Lucy, who was not yet desperate for supplies and could afford to be picky, searched until she found a house that looked untouched. It was stately like the other homes, and rustic looking with its stone veneer and timber accents. It had a two car garage, a front porch, and a screened side porch.

Lucy rode her bike with its small bike trailer attached up the concrete driveway that was stamped and colored to look like stone. She dismounted, arranged the bike and trailer so they were facing down the driveway, and put the kickstand down. She pulled a medium sized duffel bag from the trailer and started down the matching stamped concrete walk that led to a timber and stone porch. A thick carpet of Zoysia grass flanked the path and birdsong filled the air. It was quite picturesque and peaceful.


I perch on a weathered windowsill in an

ancient Victorian home, scanning the yard below as death pounds at the door behind me.

This house sits in a cluster of Victorian homes surrounded by a modern neighborhood, like an island of late nineteenth century in a sea of late twentieth century. The section of the neighborhood where the Victorians are is old; their wooden siding is painted in deep, romantic colors, their distinct architecture of squared off roofs, cornices, wraparound porches, and the occasional cupola contrasts against the lighter, newer tract homes surrounding it. They glow silver in the summer moonlight, ghostlight shining on a ghosthood.

The Victorians would be beautiful under different circumstances, like, if the world was still normal. Now all the homes are haunted-looking and unkempt, their yards weedy and scattered with trash.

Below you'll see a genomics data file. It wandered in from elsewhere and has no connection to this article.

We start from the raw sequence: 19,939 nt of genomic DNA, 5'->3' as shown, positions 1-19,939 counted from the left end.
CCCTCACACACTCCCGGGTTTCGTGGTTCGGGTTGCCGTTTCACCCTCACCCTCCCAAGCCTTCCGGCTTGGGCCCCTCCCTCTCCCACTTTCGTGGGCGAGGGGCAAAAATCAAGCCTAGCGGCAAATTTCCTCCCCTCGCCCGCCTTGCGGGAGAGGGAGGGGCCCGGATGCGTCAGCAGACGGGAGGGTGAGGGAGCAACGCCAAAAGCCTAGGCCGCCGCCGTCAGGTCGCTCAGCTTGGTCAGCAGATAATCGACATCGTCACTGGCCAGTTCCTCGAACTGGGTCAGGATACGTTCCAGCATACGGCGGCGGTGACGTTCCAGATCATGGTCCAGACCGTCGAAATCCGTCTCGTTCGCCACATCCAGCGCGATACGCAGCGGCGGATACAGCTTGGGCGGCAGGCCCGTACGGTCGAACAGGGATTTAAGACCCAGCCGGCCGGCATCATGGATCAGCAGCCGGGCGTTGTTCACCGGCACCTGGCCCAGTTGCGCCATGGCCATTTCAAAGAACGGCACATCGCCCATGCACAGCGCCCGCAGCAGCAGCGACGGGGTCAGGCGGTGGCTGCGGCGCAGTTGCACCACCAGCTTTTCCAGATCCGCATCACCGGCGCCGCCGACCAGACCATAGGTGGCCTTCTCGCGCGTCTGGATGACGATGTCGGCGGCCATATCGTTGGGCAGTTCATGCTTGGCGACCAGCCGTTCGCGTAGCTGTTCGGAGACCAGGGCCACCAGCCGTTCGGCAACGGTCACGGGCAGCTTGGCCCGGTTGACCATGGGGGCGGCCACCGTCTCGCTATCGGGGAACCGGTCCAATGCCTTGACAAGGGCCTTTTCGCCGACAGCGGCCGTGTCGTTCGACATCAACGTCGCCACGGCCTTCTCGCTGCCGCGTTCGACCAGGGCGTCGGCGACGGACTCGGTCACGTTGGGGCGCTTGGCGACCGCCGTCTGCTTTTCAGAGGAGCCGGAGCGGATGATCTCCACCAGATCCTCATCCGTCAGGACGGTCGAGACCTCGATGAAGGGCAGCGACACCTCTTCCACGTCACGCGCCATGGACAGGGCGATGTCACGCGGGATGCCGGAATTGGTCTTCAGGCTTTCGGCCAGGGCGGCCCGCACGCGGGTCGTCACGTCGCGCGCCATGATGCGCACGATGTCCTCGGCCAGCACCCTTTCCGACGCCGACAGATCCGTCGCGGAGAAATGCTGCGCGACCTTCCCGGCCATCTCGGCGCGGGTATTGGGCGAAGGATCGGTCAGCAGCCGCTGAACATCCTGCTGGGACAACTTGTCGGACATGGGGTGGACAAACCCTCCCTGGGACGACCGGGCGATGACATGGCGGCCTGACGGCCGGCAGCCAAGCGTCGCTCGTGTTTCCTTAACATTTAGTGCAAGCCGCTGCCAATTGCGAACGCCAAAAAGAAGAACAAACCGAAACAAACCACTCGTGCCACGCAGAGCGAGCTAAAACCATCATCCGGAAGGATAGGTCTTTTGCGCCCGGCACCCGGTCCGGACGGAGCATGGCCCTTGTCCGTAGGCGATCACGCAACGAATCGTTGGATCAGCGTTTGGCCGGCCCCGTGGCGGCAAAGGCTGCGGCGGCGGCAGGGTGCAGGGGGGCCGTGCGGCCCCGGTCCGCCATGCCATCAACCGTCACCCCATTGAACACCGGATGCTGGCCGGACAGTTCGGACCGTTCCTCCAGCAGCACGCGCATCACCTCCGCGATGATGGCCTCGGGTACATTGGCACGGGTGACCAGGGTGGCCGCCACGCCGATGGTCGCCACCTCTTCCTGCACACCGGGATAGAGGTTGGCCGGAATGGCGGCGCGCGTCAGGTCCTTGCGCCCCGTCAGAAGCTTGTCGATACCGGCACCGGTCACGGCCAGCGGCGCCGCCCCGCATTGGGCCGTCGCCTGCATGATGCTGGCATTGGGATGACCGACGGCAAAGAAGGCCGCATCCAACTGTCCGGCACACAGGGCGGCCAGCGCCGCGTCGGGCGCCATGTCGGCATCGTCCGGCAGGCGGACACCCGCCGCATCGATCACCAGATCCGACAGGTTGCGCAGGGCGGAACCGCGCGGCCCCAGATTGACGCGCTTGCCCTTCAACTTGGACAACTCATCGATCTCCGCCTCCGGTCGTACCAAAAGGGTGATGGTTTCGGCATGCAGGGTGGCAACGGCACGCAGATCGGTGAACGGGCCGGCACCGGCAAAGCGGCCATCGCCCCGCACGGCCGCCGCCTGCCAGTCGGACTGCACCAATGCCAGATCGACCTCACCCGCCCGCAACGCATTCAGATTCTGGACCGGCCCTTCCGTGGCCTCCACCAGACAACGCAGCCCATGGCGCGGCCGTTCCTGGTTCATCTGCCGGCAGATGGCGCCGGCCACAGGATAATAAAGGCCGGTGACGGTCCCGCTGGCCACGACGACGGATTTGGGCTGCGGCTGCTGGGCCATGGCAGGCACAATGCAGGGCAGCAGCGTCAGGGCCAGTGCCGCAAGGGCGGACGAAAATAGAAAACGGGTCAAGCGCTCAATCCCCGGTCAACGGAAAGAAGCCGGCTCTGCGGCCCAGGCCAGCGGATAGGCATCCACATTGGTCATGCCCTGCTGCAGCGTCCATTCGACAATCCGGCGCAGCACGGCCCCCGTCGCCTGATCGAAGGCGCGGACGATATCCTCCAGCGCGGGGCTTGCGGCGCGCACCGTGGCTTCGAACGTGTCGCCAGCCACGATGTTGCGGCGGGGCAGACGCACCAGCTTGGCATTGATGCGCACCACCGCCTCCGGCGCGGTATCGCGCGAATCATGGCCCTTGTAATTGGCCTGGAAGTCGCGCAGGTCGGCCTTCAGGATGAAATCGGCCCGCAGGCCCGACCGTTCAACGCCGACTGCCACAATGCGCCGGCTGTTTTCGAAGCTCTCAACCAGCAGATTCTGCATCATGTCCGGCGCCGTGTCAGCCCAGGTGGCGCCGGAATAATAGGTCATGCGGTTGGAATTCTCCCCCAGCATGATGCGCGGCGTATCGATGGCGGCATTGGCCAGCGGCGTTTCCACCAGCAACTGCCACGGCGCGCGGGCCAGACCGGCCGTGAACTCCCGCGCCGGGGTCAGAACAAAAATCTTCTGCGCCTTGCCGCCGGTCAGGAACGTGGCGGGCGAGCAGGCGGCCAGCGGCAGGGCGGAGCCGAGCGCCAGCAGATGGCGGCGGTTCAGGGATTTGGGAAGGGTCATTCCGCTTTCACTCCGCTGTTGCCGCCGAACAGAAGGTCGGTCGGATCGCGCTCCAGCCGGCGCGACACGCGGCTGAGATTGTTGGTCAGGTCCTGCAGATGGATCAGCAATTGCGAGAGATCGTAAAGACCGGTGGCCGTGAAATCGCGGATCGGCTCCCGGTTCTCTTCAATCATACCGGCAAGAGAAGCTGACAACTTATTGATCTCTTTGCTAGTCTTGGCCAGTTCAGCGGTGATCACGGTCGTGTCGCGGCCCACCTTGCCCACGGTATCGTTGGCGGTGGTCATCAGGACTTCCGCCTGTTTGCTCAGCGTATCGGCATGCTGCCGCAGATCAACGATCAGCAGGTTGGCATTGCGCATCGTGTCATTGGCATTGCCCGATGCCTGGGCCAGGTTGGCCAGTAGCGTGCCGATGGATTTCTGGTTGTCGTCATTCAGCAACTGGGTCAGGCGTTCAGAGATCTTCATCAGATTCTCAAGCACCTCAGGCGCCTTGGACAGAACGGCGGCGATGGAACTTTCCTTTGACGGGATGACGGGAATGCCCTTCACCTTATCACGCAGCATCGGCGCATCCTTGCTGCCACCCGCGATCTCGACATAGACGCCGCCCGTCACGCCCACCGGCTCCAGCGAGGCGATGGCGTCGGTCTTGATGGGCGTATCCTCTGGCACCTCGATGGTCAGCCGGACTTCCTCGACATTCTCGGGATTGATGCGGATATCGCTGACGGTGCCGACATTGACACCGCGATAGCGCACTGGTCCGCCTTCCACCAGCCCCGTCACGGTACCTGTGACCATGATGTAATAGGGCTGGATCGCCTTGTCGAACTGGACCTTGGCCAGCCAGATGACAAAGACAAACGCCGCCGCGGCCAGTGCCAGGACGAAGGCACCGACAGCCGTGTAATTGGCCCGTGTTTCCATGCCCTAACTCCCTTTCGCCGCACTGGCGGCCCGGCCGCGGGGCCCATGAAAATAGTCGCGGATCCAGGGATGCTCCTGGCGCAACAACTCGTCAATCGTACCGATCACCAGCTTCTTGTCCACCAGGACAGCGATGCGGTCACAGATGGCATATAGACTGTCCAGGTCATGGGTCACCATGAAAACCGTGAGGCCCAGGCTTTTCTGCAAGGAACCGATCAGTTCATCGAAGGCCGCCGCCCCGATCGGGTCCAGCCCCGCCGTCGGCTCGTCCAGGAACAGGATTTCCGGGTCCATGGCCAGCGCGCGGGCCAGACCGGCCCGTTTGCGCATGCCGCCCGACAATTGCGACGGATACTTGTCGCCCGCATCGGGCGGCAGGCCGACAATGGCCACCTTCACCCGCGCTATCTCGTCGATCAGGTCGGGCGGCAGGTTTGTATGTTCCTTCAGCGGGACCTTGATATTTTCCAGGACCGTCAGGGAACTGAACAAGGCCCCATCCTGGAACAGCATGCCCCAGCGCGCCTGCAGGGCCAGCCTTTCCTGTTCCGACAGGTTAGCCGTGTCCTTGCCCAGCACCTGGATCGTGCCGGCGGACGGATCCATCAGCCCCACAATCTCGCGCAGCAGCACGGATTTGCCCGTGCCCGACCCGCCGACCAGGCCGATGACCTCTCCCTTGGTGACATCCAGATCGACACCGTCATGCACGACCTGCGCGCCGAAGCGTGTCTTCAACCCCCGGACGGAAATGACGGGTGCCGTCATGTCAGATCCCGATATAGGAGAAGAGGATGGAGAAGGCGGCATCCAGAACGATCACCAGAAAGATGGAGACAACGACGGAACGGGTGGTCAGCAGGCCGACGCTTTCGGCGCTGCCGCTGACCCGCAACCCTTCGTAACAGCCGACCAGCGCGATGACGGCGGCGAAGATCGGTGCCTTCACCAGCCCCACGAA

The Victorians’ architecture is what I hope will save me from my current predicament. I continue to wait until most of my stinking and shambling pursuers are inside, two floors down from me. The moment I am certain most of them are inside I’ll be on my way. What’s left of them won’t know I’m not in the house until I’m long gone.

I continue looking around at the yards for as far as I can see, waiting for the right time for escape.   The dorm

er window I’m in is at the back of the house, and the hordes of death are at the front and the sides. They aren’t creative thinkers, but a frenzied swarm. This zombie single-mindedness works in my favor: They won’t see me go out the back. I continue to wait for the right time to go, still scoping out the neighborhood for as far as I can see on this hot, full-moon lit night.

A water-ski handle with a metallic blue carabineer attached lay on the floor of the dormer window. Two Molotov cocktails sit against the wall between the dormers, along with my backpack and shotgun. I pick up the water-ski handle and latch the carabineer to the makeshift pulley that hangs from the rope secured to the eaves with an eyebolt screw. This rope runs to the neighbor’s eaves—an improvised zip line.